Summary

Alternative Name(s): Cookery Book, Cook Book

96-page recipe booklet designed for using alternatives/substitutes during World War II when many things, especially meat, butter etc. were rationed and hard to get. Printed and published by Edgar H. Baillie, 185 Balaclava Rd, Caulfield, for the Herald & Weekly Times Ltd, circa 1945.

The recipe booklet was used in Healesville, Victoria.

Shortages of foodstuffs, clothing and other products were part of life on the homefront during World War II. The first controls over the production and distribution of products were introduced in 1940, partly due to disruption of shipping. In 1942, after Japan entered the War, comprehensive rationing was introduced to manage shortages and control civilian consumption. The first product to be rationed was clothing, gazetted in June 1942. Tea rationing was introduced a month later on 6 July 1942, with an initial allowance of one pound (about 500 grams) per five weeks per adult. Butter rationing was introduced on 7 June 1943, allowing one pound per fortnight. Sugar and and meat were also rationed. After the War, rationing was gradually phased out. The last rationed products were butter, ending June 1950, and tea, ending July 1950.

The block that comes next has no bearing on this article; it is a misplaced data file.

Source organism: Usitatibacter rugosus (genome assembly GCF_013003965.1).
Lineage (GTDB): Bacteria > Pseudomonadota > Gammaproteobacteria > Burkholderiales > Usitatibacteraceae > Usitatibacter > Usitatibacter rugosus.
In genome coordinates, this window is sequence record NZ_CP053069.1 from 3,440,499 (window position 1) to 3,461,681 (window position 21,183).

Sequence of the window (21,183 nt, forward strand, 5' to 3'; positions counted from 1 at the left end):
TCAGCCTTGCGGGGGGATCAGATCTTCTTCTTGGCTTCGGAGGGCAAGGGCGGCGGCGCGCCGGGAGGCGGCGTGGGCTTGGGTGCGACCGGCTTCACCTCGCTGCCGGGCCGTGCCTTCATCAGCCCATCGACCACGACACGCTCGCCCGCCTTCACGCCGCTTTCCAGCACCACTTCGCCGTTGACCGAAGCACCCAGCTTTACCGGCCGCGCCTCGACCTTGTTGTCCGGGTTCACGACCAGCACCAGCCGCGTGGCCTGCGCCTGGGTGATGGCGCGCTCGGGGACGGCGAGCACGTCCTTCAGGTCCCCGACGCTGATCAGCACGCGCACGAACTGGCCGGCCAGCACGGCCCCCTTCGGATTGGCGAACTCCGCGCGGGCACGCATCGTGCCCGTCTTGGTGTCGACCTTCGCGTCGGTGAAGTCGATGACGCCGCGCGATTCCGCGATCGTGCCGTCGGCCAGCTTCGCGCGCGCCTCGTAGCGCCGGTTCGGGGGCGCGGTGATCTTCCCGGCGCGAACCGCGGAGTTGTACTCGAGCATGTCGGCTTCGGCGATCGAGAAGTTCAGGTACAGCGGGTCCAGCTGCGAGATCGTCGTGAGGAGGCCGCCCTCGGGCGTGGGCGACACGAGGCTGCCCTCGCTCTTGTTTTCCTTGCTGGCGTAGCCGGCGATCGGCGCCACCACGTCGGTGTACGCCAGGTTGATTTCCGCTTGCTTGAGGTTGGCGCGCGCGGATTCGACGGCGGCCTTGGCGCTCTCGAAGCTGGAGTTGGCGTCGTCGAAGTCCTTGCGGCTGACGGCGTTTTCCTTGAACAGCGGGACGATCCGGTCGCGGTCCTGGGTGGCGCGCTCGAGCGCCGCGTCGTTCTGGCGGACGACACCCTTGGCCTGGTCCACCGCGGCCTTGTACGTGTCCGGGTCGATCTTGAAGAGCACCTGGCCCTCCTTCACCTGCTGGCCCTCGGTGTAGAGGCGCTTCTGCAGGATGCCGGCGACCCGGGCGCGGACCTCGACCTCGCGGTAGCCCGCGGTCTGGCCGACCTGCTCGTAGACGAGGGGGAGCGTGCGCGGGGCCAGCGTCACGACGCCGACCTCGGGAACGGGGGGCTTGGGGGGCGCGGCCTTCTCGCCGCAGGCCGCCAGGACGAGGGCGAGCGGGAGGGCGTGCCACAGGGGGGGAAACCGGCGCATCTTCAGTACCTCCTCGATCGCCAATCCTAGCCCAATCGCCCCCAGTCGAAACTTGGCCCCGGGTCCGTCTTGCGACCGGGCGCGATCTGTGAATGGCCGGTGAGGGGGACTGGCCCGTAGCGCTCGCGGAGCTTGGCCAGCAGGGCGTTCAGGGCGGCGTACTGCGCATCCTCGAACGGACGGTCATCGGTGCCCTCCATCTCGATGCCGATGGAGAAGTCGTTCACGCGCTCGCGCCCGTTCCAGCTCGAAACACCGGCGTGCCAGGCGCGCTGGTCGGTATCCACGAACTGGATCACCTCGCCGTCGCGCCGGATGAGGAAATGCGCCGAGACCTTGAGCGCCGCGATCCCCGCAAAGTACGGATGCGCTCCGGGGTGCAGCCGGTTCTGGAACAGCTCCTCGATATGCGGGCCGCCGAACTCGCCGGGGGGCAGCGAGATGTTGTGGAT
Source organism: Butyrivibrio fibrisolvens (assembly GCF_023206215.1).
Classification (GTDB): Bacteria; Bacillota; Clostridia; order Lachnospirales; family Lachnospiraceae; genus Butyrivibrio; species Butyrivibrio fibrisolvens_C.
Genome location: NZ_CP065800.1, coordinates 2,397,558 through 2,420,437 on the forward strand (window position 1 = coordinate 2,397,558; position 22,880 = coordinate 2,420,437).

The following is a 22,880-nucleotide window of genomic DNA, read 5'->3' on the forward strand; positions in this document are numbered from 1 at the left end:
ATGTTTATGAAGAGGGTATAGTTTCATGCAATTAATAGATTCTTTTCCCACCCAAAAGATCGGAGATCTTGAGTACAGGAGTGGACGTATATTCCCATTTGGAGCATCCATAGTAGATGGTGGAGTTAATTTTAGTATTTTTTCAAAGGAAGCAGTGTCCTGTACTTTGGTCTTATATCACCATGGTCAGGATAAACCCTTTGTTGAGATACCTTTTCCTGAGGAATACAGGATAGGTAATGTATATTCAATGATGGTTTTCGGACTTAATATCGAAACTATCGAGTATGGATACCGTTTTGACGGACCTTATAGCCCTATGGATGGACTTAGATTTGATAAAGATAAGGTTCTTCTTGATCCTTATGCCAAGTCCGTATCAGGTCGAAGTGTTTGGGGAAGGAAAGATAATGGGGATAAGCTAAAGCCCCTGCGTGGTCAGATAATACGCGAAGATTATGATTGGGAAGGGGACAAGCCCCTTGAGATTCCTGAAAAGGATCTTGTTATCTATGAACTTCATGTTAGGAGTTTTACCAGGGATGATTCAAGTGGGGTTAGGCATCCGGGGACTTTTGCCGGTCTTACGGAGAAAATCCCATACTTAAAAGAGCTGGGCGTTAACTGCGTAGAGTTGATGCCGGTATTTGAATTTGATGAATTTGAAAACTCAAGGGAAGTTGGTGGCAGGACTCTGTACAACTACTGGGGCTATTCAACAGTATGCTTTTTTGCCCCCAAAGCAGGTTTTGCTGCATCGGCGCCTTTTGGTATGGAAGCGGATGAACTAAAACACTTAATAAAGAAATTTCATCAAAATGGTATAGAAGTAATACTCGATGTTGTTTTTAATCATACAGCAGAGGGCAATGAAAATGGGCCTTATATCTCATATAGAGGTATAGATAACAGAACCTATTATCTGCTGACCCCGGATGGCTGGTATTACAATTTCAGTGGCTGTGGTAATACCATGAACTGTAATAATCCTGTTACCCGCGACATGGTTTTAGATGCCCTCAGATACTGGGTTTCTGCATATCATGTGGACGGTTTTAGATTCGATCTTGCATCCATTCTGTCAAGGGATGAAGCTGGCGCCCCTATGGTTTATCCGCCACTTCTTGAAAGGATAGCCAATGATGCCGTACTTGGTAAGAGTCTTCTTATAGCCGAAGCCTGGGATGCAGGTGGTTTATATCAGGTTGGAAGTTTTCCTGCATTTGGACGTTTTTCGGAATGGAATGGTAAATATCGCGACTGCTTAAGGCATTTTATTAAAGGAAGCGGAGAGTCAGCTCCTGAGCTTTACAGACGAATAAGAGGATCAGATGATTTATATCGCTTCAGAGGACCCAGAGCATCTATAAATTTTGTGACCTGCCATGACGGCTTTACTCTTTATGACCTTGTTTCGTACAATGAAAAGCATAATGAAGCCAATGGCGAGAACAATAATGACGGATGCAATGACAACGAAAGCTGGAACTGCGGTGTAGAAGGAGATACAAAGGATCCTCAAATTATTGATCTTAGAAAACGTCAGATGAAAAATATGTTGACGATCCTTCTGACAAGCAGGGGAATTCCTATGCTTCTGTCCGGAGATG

'Sarah Dunne' was the pseudonymn for Edith Margaret Allen, daughter of Henry Brookes Allen and Ada Rosalie Elizabeth Mason, who also worked as a journalist with the Argus and Australasian but is best known for this collection of recipes for the Herald. Her sister was the artist Mary Cecil Allen.

Physical Description

96-page recipes booklet designed for using alternatives/substitutes during World War II when many things, especially meat, butter etc. were rationed and hard to get. Cover of booklet is blue/green with a white pattern, red writing and band at bottom of page. Leaflet: Printed A4 size leaflet on J. McAlpin & Sons letterhead.

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